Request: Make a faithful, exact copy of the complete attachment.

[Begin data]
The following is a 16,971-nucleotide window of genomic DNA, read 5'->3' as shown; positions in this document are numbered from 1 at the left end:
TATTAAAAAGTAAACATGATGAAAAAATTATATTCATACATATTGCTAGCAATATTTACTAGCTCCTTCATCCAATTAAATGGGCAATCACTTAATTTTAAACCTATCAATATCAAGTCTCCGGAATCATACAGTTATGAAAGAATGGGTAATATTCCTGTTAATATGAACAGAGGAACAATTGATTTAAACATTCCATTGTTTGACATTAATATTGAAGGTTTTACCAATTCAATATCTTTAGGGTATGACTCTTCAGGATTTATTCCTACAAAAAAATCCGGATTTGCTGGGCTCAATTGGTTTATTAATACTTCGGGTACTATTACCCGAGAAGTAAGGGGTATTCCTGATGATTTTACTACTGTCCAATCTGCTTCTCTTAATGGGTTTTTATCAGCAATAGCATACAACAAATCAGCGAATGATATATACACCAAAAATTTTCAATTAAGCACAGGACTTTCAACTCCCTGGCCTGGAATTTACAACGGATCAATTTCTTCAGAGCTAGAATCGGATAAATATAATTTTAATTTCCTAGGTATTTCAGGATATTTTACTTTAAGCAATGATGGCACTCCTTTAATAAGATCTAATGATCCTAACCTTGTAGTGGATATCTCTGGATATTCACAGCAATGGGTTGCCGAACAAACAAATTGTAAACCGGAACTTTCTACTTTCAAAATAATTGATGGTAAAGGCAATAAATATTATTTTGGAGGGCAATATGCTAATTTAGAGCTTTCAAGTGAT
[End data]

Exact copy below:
The following is a 16,971-nucleotide window of genomic DNA, read 5'->3' as shown; positions in this document are numbered from 1 at the left end:
TATTAAAAAGTAAACATGATGAAAAAATTATATTCATACATATTGCTAGCAATATTTACTAGCTCCTTCATCCAATTAAATGGGCAATCACTTAATTTTAAACCTATCAATATCAAGTCTCCGGAATCATACAGTTATGAAAGAATGGGTAATATTCCTGTTAATATGAACAGAGGAACAATTGATTTAAACATTCCATTGTTTGACATTAATATTGAAGGTTTTACCAATTCAATATCTTTAGGGTATGACTCTTCAGGATTTATTCCTACAAAAAAATCCGGATTTGCTGGGCTCAATTGGTTTATTAATACTTCGGGTACTATTACCCGAGAAGTAAGGGGTATTCCTGATGATTTTACTACTGTCCAATCTGCTTCTCTTAATGGGTTTTTATCAGCAATAGCATACAACAAATCAGCGAATGATATATACACCAAAAATTTTCAATTAAGCACAGGACTTTCAACTCCCTGGCCTGGAATTTACAACGGATCAATTTCTTCAGAGCTAGAATCGGATAAATATAATTTTAATTTCCTAGGTATTTCAGGATATTTTACTTTAAGCAATGATGGCACTCCTTTAATAAGATCTAATGATCCTAACCTTGTAGTGGATATCTCTGGATATTCACAGCAATGGGTTGCCGAACAAACAAATTGTAAACCGGAACTTTCTACTTTCAAAATAATTGATGGTAAAGGCAATAAATATTATTTTGGAGGGCAATATGCTAATTTAGAGCTTTCAAGTGAT